The Ancient Sports Text Repository and Atlas (ASTRA) is a project that I am designing as a part of my service as a Digital Humanities Research Assistant for Duke’s Humanities Writ Large Initiative. It is designed to integrate my scholarly research interests (i.e., Classical Studies, and ancient sports in particular) with the skills that I have picked up as a RA. I am aiming to have a working model up and running by Summer 2014. Here is the initial brief of what the project will entail (updated March 2014):

Plan of the Ancient Sports Text Repository and Atlas

Currently, there is no online gateway for the study of ancient athletics. This provides a challenge for the student of ancient sport, especially when they need to consult source materials. There do exist numerous print materials on the topic, but one can quickly run into a number of difficulties:

  • Sourcebooks in English do not provide the original text, are not panoptic in their approach, and are generally geared toward the introductory student.
  • The best collection of source materials, the Quellendokumentation zur Gymnastik und Agonistik im Altertum series, is only available in German and does not provide good coverage for non-literary evidence.
  • There is no single source to consult when attempting to incorporate iconographic evidence about ancient athletics.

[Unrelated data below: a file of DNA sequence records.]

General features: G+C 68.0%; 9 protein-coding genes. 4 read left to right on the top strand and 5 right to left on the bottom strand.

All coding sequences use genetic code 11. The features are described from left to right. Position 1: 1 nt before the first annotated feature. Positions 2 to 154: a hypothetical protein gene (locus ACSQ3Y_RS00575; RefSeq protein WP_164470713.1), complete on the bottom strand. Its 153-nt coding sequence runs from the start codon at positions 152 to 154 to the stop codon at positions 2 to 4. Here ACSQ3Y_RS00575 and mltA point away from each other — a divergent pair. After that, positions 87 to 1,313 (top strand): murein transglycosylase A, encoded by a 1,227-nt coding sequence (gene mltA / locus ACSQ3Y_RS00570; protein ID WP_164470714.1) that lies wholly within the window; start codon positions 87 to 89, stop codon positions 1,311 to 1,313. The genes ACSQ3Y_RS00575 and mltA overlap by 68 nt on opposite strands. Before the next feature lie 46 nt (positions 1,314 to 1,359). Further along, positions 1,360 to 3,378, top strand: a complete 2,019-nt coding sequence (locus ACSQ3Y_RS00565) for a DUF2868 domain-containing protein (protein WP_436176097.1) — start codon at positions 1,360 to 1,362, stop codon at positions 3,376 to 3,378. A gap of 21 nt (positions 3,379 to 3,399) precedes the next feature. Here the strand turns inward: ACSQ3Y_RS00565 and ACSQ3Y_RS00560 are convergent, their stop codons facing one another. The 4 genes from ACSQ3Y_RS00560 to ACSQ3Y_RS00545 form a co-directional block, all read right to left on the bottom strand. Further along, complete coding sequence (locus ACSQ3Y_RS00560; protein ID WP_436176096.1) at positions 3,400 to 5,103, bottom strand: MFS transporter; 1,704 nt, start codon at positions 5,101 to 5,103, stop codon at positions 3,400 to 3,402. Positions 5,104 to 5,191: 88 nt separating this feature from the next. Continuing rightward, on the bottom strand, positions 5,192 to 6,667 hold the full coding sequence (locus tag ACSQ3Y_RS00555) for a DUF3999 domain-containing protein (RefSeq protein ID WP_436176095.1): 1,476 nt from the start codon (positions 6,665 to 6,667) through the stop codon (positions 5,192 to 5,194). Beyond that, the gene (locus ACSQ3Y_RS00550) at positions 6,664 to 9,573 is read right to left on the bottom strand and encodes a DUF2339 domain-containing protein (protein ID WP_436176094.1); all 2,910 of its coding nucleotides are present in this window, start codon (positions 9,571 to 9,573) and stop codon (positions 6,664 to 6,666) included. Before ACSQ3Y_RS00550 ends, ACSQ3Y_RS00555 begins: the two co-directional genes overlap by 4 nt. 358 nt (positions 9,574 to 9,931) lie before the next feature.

• Many online sources of Greek and Latin texts are behind pay-walls (e.g., TLG, SEG) and are not limited to the topic of sports.
  • There is not an online resource that presents evidence from a variety of different cultures.

The goal of the ASTRA Project is to make research on the topic of ancient sports easy, comprehensive, and fun. With this is mind, here is a preliminary sketch of what the project will attempt, roughly in order of precedence:

  1. Provide searchable access to ancient texts dealing with athletics, in the original language and in translation (English first, other languages next).
  2. Serve as a searchable repository for information on ancient artifacts pertaining to the study of ancient athletics.
  3. Provide interactive exhibits (such as in Neatline) for exploring the sites most associated with ancient athletics.
  4. Serve as a hub for scholarship pertaining to the study of ancient athletics, both bibliographic and original.

The term “ancient” is left intentionally vague to allow for a wide range of cultures and times to be included in the project. Because of the specialties of the Principal Investigator, the project will likely begin with documents from the Classical Greek world and then move further afield in geography and time.

First Steps:

  1. Find technical guidance to assess the plausibility of the project and get insight on web development structures most likely to succeed.
  2. Launch a placeholder site to explain the purpose of the project and begin the collection of data.
  3. Enroll a preliminary board of editors to provide oversight for the project and perhaps provide data entry.
  4. Launch a feature with preliminary data.
  5. Write up a project grant to kickstart data collection and the development of features.